March 31, 2014

Syrian Rebels Deny Bid to Thwart Chemical-Arms Removal – Global Security Newswire.

A Syrian opposition fighter takes part in a training exercise in the city of Deir Ezzor last week. A Syrian rebel group reportedly denied a Russian assertion that opposition forces are seizing coastal territory in a bid to thwart the removal of warfare chemicals from the country.

A Syrian opposition fighter takes part in a training exercise in the city of Deir Ezzor last week. A Syrian rebel group reportedly denied a Russian assertion that opposition forces are seizing coastal territory in a bid to thwart the removal of warfare chemicals from the country. (Ahmad Aboud/AFP/Getty Images)

Syrian rebels rejected a Russian claim that they are seizing coastal territory to disrupt their country’s chemical disarmament, Turkey’s Anadolu Agency reports.

The Russian Foreign Ministry reportedly issued the accusation after Syrian opposition forces fought for control of areas in the embattled country’s Latakia province, the news service indicated on Saturday. Danish and Norwegian cargo vessels have been picking up government warfare chemicals arriving at the provincial capital — a port city of the same name — in an effort to remove and destroy the regime’s entire stockpile before July.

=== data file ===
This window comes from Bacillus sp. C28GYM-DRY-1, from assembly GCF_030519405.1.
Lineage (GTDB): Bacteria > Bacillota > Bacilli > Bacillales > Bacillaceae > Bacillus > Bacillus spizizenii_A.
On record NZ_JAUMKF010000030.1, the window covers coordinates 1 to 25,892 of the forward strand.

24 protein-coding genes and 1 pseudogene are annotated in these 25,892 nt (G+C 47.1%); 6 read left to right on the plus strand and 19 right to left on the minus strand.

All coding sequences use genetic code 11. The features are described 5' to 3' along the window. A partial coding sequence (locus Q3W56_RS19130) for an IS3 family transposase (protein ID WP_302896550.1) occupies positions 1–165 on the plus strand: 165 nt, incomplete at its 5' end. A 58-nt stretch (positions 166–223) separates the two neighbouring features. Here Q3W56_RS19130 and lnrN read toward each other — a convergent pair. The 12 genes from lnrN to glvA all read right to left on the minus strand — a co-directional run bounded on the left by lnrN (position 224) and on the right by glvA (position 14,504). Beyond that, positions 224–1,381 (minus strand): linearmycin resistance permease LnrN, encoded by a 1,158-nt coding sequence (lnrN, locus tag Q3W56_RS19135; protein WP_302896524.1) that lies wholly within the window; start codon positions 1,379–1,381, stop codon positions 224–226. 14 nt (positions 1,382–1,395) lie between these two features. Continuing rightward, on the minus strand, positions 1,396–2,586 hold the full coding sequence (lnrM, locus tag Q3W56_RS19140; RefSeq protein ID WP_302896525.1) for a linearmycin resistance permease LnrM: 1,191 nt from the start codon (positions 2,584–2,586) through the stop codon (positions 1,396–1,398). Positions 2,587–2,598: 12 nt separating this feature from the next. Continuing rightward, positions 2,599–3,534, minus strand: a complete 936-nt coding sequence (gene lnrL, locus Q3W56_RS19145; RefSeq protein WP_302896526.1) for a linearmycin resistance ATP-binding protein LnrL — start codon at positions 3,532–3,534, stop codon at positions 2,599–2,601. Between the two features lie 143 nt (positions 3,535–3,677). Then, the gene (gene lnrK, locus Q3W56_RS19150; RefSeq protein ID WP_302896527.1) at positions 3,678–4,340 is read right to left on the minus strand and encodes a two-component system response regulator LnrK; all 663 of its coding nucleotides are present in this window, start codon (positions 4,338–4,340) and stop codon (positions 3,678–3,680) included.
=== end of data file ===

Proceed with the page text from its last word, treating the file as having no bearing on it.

Hisham Marwah, legal committee head for the opposition’s Syrian National Council, said Moscow’s assertions are intended to excuse any failure by its Damascus ally to eliminate the “chemical weapons within the allotted deadline.”

Marwah asserted that Russia’s comments throw doubt on Moscow’s commitment to eliminating the lethal materials stockpiled by Syrian President Bashar Assad’s government.

Meanwhile, a former British military officer said he believed that rebel forces have attacked “every single” chemical-arms shipment to the port city to date, ABC News reported on Saturday.

Hamish de Bretton-Gordon added that Damascus “has put massive military resources into these convoys, supporting them with tanks and air protection. They also put forces down the road before the convoys, almost blasting through to Latakia.”

Faisal Mekdad, Assad’s deputy foreign minister, voiced concerns about rebel threats to the disarmament effort in a Sunday meeting with Sigrid Kaag, the special coordinator of a U.N.-OPCW mission overseeing the project, according to the state-run Syrian Arab News Agency.

The discussion of possible threats to the chemical-arms shipments came as President Obama considered whether to supply certain Syrian rebel groups with portable anti-air missiles, the Australian Associated Press reported.